public key cryptography (of course, when not using PKINIT).

   4. Some industrial systems don't use DNS.

      For field devices, there have been multiple technologies (see
      Section 6) which don't use DNS because of having already had
      their own name spaces and naming systems even though introducing
      IP (partially at this moment).

      For example, "tag" is the common logical identifier for the
   process
      automation systems and Device ID is the common logical identifier
      for the building automation systems.
      (You may think those names are not so abstracted, though....)

   5. KDC discovery with DHCP is more suitable than the one with DNS.

      If Kerberos is introduced into the field devices,
      auto-configuration will be achieved with the following steps:
      1) Learning DNS address(es) by DHCP
      2) Learning KDC address(es) by DNS based on RFC4120-way.
      However, DNS will be used by kerberos-related part only.
      Most application will not use DNS as described above.

      If DHCP can advertise KDC-related information instead of DNS,
      there are the following advantages.
      1) It can reduce messages handled by the field devices.
         Consequently, it can reduce footprint of the field devices.
      2) It can reduce the number of servers.
         Consequently, it contribute to management cost of the systems.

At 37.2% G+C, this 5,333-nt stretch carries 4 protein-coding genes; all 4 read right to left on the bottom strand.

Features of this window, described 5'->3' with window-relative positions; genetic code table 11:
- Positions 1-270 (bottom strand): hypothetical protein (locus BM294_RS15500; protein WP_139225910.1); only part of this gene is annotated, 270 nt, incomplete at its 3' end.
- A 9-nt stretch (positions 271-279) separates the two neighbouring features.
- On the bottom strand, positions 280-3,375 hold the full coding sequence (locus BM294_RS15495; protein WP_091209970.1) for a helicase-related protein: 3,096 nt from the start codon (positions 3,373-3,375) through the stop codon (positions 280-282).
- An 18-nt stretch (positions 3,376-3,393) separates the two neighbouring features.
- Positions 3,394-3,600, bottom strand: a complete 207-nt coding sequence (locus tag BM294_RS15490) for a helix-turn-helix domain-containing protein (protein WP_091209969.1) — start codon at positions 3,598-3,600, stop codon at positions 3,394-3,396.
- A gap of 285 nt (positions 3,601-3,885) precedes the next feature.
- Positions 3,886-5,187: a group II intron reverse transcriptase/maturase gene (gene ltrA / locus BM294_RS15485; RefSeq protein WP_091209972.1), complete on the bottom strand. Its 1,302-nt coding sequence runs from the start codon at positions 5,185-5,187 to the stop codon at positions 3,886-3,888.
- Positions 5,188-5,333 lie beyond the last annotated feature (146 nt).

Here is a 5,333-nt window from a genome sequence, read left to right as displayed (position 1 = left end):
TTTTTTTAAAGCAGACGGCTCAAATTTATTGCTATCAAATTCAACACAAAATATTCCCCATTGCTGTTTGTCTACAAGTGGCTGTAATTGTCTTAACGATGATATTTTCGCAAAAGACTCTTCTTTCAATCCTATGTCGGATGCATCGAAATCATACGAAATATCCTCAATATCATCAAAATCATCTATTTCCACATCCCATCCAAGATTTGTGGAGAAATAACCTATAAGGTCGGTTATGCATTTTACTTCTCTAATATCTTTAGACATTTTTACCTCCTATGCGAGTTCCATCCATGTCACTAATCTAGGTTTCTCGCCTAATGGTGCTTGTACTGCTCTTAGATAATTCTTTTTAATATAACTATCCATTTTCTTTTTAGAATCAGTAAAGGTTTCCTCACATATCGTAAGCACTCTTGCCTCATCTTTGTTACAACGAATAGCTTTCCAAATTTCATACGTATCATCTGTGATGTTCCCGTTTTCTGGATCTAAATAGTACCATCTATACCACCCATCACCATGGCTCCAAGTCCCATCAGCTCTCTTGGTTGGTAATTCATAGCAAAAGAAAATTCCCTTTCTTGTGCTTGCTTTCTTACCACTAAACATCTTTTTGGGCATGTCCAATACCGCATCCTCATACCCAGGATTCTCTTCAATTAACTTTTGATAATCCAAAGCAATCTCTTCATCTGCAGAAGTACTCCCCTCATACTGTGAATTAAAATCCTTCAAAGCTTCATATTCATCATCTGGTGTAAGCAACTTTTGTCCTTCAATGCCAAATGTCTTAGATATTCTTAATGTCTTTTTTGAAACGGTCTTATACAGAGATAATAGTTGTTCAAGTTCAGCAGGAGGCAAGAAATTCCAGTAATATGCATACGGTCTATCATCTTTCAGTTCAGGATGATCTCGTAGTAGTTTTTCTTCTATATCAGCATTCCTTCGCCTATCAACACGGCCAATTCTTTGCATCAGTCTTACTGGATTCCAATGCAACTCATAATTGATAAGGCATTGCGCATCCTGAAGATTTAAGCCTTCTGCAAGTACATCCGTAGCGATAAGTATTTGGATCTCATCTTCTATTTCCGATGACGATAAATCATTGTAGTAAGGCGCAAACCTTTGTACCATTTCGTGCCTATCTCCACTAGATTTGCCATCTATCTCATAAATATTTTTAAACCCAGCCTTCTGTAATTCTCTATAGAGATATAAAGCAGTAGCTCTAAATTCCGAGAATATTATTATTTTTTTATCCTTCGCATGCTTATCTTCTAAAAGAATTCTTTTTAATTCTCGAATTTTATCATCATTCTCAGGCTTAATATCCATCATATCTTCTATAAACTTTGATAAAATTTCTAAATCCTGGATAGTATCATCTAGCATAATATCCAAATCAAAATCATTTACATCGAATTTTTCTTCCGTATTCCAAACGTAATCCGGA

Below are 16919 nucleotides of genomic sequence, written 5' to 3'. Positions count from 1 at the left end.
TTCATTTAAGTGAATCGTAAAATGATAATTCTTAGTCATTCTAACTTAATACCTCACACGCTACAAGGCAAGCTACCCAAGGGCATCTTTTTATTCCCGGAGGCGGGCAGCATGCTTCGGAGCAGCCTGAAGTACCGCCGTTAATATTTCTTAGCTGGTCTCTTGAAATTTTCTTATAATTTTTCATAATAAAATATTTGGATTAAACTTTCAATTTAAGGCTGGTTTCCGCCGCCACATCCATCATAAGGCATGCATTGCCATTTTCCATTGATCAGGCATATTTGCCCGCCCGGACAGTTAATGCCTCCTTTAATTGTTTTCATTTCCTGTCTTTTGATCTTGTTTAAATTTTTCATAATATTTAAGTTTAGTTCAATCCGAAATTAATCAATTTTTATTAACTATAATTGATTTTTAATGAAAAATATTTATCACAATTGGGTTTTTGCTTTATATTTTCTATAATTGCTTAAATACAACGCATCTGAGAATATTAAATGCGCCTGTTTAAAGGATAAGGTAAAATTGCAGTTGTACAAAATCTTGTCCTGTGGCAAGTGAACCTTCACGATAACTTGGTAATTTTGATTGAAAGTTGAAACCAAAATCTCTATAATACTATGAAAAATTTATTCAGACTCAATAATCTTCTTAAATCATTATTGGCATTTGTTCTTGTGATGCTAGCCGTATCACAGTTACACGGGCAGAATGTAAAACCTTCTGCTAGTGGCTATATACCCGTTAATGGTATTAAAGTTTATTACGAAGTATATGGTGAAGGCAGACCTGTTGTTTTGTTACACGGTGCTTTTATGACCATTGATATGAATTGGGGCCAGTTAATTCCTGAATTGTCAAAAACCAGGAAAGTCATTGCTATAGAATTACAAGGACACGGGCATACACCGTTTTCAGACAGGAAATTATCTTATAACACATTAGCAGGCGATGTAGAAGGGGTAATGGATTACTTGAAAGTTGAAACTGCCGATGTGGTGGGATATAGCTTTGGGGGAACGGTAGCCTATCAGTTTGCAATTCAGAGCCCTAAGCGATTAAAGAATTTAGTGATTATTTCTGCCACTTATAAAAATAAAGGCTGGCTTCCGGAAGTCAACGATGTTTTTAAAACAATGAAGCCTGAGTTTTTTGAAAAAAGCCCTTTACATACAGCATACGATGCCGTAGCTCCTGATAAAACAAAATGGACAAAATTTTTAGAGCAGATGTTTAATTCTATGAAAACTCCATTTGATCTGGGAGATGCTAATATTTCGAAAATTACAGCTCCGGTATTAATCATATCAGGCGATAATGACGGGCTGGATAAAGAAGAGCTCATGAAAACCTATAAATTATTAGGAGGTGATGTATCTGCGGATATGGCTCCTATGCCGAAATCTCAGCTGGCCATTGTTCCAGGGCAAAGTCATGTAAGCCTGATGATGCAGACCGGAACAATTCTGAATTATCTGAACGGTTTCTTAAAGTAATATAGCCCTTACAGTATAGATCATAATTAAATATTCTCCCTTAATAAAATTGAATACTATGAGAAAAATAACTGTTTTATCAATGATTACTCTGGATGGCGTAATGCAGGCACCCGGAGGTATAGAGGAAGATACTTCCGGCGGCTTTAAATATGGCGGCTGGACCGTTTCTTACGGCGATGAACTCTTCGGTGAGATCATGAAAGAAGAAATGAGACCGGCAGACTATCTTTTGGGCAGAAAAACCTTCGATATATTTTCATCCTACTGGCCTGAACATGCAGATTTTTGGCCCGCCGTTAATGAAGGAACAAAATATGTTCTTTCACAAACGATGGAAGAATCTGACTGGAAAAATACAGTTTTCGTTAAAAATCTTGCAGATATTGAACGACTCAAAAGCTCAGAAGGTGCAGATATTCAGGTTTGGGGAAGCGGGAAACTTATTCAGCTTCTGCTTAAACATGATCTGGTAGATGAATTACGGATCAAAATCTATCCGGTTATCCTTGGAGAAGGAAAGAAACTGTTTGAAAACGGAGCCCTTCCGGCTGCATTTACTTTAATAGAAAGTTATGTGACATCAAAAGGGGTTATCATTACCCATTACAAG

6. References

      There have been multiple technologies for field devices.
      Examples:
      - FOUNDATION Fieldbus (http://www.fieldbus.org/)
      - PROFIBUS (http://www.profibus.com/)
      - BACnet (http://www.bacnet.org/)
      - LonWorks (http://www.echelon.co.jp/products/lonworks.html)
      - Modbus (http://www.modbus.org/)

      You can learn about communication technology of field devices
      with wikipedia:
      - http://en.wikipedia.org/wiki/Fieldbus
      - http://en.wikipedia.org/wiki/BACnet
      - http://en.wikipedia.org/wiki/LonWorks



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Authors' Addresses

   Shoichi Sakane
   Cisco Systems
   2-1-1 Nishi-Shinjuku, Shinjuku-ku,
   Tokyo  163-0409 Japan
   E-mail: ssakane@cisco.com


   Masahiro Ishiyama
   Toshiba Corporation
   1, komukai-toshiba-cho, Saiwai-ku,
   Kawasaki  212-8582 Japan
   E-mail: masahiro@isl.rdc.toshiba.co.jp